Construction on the realignment of U.S. Route 2 between East Avenue and the ramps for I-89 by the Sheraton Hotel continues on the north side of U.S. Route 2 by the Sheraton Hotel and UVM property. The sidewalk on the north side of Route 2 is closed from the Holiday Inn to East Avenue. Pedestrian traffic is detoured. The bus stop remains open on the north side of Route 2 by the Sheraton. Regular work hours are Monday through Friday from 6 a.m. until 5 p.m. with no lane closures expected during peak hours. This project is expected to be completed July 31, 2015.
Joshua Clark, 22, of Waterbury was cited on a charge of embezzlement on July 8, according to police reports. Mountain Air Systems reported to the Williston Police Department that Clark had been using a company credit card to transfer money to his personal bank accounts and also paid for his cell phone bill, according to the report. To date, Clark is accused of stealing nearly $3,000 from the company, the report notes. Clark is scheduled to appear in court on July 31.
On July 1, as the result of an investigation by the Williston Police Department, Logan Corey, 20, of St. Albans was arrested on charges of felony identity theft, felony false impersonation and a misdemeanor count of petit larceny stemming from charges related to the theft and use of an EBT card, according to police reports. Corey was lodged at the Chittenden Regional Correctional Facility.
Larry Kirby, 41, of Williston was cited on a charge of domestic assault after an altercation was reported to and investigated by police on June 25, according to police reports. He was taken to Chittenden County Correctional Facility.
William A. Myers, 26, who is homeless, was cited on a charge of simple assault on June 26, according to police reports. He was taken to Chittenden County Correctional Facility.
Pierre Begeleus, 37, of Williston was cited on a charge of domestic assault after an altercation at a Williston home on June 25, according to police reports. He was taken to Chittenden County Correctional Facility and held for lack of $1,000 bail.
Driving with suspended license
Christopher J. Clark, 25, of Hinesburg was cited on a charge of driving with a suspended license on June 23, according to police reports. He was cited to appear in court.
Robert Daley, 36, of Underhill was cited on a charge of driving with a suspended license on June 30, according to police reports. No other information was released.
Police notes are written based on information provided by the Williston Police Department and the Vermont State Police. Please note that all parties are considered innocent until proven guilty in a court of law.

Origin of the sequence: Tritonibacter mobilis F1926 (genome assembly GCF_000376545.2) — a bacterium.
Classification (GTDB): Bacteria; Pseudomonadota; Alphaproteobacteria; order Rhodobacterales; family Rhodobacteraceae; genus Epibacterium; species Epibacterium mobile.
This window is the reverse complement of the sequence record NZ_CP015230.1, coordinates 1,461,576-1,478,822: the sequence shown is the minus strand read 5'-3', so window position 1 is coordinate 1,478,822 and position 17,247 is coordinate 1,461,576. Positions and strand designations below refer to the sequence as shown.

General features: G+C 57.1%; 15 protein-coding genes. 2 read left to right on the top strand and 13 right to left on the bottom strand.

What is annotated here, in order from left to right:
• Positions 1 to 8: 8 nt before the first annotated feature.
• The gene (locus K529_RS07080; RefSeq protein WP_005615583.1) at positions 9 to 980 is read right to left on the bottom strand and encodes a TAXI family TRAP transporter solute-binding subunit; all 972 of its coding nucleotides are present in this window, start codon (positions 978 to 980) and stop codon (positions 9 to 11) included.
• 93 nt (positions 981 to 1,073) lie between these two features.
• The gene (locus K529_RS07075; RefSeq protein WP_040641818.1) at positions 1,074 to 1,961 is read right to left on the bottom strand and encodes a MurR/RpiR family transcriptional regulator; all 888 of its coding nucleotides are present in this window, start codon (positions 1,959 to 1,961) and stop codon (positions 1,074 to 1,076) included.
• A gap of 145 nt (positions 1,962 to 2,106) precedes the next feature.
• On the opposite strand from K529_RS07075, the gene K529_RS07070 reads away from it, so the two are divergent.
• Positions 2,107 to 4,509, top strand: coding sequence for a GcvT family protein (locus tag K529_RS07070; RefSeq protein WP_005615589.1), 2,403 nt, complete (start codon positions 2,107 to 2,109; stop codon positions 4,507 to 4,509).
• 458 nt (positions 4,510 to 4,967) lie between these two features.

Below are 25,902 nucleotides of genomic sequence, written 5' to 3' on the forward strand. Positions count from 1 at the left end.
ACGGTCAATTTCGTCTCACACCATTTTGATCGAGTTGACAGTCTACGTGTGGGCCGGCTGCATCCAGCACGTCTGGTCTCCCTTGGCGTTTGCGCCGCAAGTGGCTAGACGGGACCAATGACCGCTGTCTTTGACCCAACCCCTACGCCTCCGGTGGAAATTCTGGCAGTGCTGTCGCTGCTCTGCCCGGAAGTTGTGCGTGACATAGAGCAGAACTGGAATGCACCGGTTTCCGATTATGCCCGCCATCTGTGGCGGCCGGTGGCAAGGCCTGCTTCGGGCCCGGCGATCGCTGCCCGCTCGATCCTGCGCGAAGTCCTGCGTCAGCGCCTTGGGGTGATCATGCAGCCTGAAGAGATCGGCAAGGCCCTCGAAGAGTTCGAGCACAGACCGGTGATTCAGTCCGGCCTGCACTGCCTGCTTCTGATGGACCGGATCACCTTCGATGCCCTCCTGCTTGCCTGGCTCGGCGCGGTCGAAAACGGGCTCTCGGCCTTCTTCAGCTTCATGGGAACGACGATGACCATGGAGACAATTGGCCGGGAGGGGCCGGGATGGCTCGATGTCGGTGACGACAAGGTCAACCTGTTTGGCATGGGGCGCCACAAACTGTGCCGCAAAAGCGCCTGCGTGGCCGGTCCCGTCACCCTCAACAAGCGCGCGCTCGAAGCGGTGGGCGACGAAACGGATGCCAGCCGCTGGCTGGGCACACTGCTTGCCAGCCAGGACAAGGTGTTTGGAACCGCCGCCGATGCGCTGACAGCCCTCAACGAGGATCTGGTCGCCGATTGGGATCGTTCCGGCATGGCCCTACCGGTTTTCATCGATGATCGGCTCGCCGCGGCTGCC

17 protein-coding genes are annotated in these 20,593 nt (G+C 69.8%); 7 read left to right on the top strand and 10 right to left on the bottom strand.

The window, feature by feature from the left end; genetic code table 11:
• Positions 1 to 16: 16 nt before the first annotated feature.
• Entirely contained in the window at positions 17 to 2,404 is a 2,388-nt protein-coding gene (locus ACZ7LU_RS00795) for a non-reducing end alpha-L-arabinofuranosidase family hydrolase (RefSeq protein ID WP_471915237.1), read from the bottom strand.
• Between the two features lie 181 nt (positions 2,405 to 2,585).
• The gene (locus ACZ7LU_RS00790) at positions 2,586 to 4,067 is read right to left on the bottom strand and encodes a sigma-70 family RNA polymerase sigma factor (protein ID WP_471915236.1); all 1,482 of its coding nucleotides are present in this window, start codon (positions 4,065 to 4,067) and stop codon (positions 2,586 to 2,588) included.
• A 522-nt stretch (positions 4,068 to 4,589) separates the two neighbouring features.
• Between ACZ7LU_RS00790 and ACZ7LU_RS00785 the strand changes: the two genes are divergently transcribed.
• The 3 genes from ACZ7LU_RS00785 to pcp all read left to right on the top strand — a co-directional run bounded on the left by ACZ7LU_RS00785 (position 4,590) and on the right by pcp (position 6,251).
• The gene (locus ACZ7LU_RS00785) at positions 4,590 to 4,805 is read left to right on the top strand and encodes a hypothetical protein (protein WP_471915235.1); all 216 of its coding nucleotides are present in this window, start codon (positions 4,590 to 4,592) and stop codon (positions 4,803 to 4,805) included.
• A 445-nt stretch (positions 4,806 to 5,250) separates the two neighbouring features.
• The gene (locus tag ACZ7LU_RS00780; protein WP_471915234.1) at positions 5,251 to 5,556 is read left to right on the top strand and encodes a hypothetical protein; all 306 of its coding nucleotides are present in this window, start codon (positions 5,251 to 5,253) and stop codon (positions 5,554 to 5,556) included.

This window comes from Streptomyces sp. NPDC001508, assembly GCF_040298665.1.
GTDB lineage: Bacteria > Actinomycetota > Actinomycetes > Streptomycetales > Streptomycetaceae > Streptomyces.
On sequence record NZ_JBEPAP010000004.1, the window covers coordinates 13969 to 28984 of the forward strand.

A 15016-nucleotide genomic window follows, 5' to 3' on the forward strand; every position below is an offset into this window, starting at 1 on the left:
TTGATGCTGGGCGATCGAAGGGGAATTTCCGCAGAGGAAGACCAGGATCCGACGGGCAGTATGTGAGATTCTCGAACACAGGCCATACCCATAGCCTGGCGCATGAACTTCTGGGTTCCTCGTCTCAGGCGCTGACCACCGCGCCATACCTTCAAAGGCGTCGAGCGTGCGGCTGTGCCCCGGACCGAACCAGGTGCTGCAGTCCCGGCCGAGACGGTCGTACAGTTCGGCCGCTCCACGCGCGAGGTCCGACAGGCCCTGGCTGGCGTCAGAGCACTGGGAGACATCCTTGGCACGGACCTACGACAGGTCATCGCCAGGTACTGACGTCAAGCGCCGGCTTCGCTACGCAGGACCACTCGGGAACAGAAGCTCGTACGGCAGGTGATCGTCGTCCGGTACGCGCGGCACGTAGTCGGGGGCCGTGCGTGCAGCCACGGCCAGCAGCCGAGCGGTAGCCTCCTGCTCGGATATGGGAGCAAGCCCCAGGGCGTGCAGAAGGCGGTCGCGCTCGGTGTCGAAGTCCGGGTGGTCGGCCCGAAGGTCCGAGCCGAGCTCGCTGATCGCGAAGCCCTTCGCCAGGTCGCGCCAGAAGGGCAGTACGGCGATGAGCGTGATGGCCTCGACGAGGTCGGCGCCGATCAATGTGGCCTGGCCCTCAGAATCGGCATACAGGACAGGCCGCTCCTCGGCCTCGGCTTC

The Vermont Fish & Wildlife Department has received a large number of calls recently from members of the public complaining about bears.
“Our phones have been ringing constantly the last couple of weeks with calls from people asking what to do about a bear that has been visiting their yard,” said Col. David LeCours, Vermont Fish & Wildlife’s director of law enforcement. “The first thing we tell them is to identify and remove whatever is attracting the bears.”
People often inadvertently encourage bears to come out of the forest by providing food without realizing it. Some of the most common sources of food that attract bears are pet food, bird feeders, barbecue grills, household trash containers or dumpsters and campsites with accessible food or food waste.
Bears that have found food near someone’s house nearly always return to find more, developing habits that can lead to the bear’s ultimate demise. Relocating a nuisance bear is very difficult—they frequently have to be put down.
“People often assume that we can just capture and move a bear to a more remote area once it becomes a problem,” said Forrest Hammond, Vermont Fish & Wildlife’s bear project leader. “Bears can easily move dozens or even hundreds of miles in search of food, so there’s really nowhere in Vermont we can put a bear that it won’t find people’s houses if it’s determined. Prevention is really the key. The only way to deal with a problem bear is to remove whatever is attracting it in the first place.”
Feeding a bear is not just bad for the bear, it’s also illegal. A law was passed in 2013 making it against the law to feed a bear and wardens have begun issuing tickets to violators. A Montgomery man was charged by the Fish & Wildlife Department for intentionally feeding bears earlier this month.
Vermont law also states that residents must take reasonable measures to protect their property from bears before lethal force can be taken. Some of these measures include:
- Keep chickens and honeybees secure within an electric fence or other bear-proof enclosure.
- Never feed bears, deliberately or accidentally.
- Feed your pets indoors.
- Do not feed birds April 1 through Nov. 30. Bringing feeders in at night doesn’t work, because of seed that is spilled on the ground.
- Store trash in a secure place. Trash cans alone are not enough.
- “We’re in a period of transition with this new law,” said Hammond. “People are really starting to get the message and have been taking steps to scare bears away or remove attractants as the law dictates, rather than just shooting the bear.”
- “Our wardens have been a tremendous help in our efforts to habituate bears to stay away from people when there is a problem,” said Hammond. “They’ve been working overtime trying to help landowners while also striving to save the lives of these bears.”
For more information about living with Vermont’s black bears, visit www.vtfishandwildlife.com.